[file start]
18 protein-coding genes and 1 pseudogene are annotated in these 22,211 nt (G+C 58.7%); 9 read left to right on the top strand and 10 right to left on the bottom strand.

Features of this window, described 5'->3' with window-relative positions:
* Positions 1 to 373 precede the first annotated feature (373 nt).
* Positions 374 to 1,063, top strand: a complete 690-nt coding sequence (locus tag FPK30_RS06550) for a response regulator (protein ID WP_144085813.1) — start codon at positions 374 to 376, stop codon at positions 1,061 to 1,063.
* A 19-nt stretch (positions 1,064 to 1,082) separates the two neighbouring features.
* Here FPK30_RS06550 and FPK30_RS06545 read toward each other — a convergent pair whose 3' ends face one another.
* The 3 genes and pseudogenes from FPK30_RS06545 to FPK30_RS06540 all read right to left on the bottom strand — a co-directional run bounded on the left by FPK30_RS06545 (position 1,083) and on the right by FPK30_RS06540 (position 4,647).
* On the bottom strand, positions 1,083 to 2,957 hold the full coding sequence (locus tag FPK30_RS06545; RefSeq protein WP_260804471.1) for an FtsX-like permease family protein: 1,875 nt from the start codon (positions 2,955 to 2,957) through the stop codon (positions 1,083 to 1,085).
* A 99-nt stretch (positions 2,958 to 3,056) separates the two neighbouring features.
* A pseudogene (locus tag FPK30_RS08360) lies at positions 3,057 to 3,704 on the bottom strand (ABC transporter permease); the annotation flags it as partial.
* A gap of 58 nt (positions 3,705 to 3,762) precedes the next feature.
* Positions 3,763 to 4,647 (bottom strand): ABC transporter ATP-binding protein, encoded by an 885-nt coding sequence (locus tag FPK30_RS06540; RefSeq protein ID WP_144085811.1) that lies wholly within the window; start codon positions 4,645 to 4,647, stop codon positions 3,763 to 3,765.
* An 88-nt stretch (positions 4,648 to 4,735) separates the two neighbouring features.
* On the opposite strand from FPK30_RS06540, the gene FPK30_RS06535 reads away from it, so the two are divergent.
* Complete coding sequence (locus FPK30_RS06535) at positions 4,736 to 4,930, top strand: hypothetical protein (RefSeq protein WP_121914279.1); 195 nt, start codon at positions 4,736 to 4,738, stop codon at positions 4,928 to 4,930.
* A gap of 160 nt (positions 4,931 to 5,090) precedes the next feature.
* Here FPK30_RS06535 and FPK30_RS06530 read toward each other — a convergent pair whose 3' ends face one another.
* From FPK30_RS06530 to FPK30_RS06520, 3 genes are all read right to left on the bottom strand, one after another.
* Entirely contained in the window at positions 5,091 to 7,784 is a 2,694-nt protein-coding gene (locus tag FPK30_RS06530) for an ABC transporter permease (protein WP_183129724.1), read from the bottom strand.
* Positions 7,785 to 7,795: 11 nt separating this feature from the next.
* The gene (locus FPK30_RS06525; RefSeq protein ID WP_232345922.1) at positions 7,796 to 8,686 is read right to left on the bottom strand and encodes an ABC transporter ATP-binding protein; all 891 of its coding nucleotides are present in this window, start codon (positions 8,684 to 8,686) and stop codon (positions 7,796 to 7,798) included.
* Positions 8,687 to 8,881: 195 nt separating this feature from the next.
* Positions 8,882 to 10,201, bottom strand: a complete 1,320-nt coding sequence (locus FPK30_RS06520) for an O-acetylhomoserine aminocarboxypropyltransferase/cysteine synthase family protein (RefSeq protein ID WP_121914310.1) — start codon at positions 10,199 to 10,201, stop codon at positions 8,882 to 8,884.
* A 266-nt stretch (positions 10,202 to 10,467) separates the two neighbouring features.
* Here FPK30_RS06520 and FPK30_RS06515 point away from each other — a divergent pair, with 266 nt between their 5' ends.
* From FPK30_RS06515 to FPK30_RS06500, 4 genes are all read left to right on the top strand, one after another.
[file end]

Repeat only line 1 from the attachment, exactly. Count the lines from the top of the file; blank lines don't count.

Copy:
18 protein-coding genes and 1 pseudogene are annotated in these 22,211 nt (G+C 58.7%); 9 read left to right on the top strand and 10 right to left on the bottom strand.